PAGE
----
The lead-up to the Olympics brings plenty of opportunities for us all to anticipate, and reflect on, the thrill of victory and the agony of defeat. Life, and leadership, serve them up in large measure. Sometimes, whether we win or lose is out of our hands—but often we play both victim and villain.
I wonder who’s to blame for the U.S.’s ugly Olympics sweater. While I would be proud to represent my country and wear its colors, it would be hard to happily don a sweater that evokes images of a repurposed bedroom quilt. Imagining the creative process of Ralph Lauren’s team brings a smile to my face: Sitting in a teepee nestled in wildflowers on the Double RL Ranch, the team pitches their ideas. Ralph Lauren sees the crazy quilt cardigan and leans forward, apparently seeing what others cannot, and signals his approval. Aghast, Ralph’s minions are dumbstruck and afraid to speak their minds—sure that, in the process of designing polo shirts adorned with ponies of various sizes, they have lost their artistic mojo.
We all have our ugly-sweater leadership moments. Years ago, while on a business trip, my boss called me late at night with some unexpected and unpleasant news. While closing the books for the year, one of my direct reports had submitted a stack of unpaid invoices totaling in the high six figures. Throughout the year, he had buried them in his desk drawer, with the intention of paying them as he could, without blowing his budget. But he never did because he never could. As the year came to a close, so did my reputation as a fiscally sound leader.
Whose fault was it? He had the opportunity to submit a new forecast on a monthly basis; we all worked together collaboratively to consolidate our forecasts and adjust our operating plans to hit the overall target. But we never discussed the option of exceeding our budget because in our company, and in my department, it just wasn’t done.
I realized, then, that the monthly forecasting meetings were a joke. We’d ask the question, “Are you going to hit your annual budget?” But anything other than “yes” was an unacceptable answer. My sneaky employee understood the rules of the game: Don’t tell me the truth, just tell me what I want to hear. So while I was disappointed in him, I was even more disappointed in myself.
Leaders do this frequently: They set up a good-news culture, where the devil’s advocate or truth-teller is quickly dismissed. When walking the halls, they ask ineffective questions like, “Is everything okay?” or “How are things going?” Because really, they just want to hear soothing, but information-free, non-answers like “yes” and “great!”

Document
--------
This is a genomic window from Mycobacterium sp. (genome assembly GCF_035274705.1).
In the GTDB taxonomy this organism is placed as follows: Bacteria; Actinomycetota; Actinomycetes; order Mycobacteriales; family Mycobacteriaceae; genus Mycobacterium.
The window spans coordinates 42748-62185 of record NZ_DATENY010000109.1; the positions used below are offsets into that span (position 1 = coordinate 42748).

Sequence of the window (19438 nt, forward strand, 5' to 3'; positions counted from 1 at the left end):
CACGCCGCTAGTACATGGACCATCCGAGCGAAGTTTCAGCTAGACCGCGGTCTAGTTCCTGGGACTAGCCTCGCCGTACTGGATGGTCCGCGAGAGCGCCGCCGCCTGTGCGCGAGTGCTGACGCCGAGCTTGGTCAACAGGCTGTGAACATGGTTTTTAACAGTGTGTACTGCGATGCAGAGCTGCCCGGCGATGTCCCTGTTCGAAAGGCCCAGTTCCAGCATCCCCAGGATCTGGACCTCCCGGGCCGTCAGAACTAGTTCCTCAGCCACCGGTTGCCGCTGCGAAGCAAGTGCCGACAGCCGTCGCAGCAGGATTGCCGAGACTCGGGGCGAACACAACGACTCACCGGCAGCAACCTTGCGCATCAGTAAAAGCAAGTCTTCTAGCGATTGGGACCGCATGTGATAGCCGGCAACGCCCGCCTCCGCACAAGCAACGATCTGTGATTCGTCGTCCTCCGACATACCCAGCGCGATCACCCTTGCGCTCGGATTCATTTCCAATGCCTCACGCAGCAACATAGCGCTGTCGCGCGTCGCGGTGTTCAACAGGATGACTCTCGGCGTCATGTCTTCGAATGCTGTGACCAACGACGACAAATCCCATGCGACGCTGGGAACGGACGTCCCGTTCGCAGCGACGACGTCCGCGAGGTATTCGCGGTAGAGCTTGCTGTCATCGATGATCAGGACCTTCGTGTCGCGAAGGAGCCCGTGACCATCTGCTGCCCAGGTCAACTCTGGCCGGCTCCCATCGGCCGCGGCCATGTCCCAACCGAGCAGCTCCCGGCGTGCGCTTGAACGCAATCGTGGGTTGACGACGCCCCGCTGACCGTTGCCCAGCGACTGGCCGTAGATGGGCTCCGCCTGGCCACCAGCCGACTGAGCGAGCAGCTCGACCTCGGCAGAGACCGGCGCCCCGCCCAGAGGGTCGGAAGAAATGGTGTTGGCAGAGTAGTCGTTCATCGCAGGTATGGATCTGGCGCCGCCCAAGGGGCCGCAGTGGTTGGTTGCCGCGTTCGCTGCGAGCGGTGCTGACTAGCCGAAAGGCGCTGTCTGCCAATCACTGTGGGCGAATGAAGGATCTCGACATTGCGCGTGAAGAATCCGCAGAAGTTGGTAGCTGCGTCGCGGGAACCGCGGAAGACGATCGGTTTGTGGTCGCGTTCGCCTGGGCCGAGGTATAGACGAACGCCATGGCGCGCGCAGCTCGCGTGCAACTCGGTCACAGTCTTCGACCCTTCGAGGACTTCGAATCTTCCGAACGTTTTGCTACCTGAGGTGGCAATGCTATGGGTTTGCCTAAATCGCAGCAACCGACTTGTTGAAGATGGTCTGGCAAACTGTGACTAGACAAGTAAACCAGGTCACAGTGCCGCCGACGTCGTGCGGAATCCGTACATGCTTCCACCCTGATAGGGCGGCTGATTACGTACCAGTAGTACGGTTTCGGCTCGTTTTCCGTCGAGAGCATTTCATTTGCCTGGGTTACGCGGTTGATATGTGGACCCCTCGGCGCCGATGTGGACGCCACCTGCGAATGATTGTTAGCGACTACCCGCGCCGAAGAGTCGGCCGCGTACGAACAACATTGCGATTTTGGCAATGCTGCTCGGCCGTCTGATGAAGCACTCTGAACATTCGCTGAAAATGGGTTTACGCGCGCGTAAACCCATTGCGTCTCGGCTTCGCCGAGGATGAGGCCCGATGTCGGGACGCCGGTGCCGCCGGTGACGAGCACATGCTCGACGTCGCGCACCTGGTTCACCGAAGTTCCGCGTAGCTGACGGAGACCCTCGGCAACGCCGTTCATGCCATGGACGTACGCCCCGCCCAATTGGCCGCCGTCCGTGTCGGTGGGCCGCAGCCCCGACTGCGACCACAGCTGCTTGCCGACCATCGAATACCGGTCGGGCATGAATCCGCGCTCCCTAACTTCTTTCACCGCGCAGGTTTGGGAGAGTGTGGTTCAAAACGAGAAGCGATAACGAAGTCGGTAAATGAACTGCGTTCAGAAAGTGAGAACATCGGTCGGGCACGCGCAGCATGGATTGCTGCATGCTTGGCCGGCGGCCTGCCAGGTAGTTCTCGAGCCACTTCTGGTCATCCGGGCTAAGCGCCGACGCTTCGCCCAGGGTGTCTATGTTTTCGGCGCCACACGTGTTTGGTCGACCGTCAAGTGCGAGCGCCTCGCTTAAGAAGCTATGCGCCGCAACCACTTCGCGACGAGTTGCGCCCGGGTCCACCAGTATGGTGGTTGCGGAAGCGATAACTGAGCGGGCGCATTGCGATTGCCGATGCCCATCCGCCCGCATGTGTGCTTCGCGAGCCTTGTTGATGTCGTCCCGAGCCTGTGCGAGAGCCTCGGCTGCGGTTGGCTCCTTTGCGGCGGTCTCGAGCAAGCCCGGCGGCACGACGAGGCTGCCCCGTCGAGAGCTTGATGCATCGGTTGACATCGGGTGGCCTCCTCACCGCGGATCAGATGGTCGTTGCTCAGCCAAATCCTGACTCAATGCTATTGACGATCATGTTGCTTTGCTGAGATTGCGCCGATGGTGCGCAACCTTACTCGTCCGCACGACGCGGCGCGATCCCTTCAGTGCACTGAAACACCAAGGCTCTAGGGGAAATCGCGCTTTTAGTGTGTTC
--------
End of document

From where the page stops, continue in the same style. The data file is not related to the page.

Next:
Wise leaders, however, have the courage to seek information they don’t want to hear, by asking questions in a way that makes it easy for people to tell the truth. So, how can you do that?
• Seize the moment by being alert and available. People who have something to say, but not the nerve to say it, are often compelled to find opportunities to get closer to the bright lights of power and pose seemingly innocuous questions. Leaders who find that they are being “stalked” in this manner should recognize that people with less power often hide behind questions with the hope that those with more power will allow them to share what’s on their mind. In these situations, leaders should learn to ask questions, rather than answer them.
Leaders should learn to ask questions, rather than answer them.
• Expose people’s fears. Sometimes, it’s best to pose questions that assume there’s room for improvement such as “What keeps you up at night?” or “How are we making it hard for you to do your job?” Also, shift perspectives and explore risks by asking questions such as “What may cause us to fall short?” or “If you could have three wishes to help guarantee success, what would they be?”
• Promote safety by connecting personally and informally. Try having your next meeting in a coffee shop rather than a conference room (or teepee) and act on the information you gather there without divulging the source.
Ugly-sweater leaders are often dumbfounded when they find that their minions have held back important information. And I am always dumbfounded by their dumbfounded-ness. After all, who in their right mind would expect those further down the power grid to reveal the cold, hard truth without significant encouragement? I recently found myself in this situation, with important information that I decided not to tell. When I examined my motives, I realized that I was unwilling to assume the risk of communicating into a black hole, void of senior-level relationships or context. I reasoned that what I had to say would not—could not—be heard in a top-down culture where relationships were tight-knit and decisions and information were closely held.
Leaders who are unable to tap into the truth only have themselves to blame when things go wrong. Get out of your head and step off your podium (or out of your teepee, as it were). Have the courage to seek the truth you don’t want to find by trading in the power of your position for the power of information.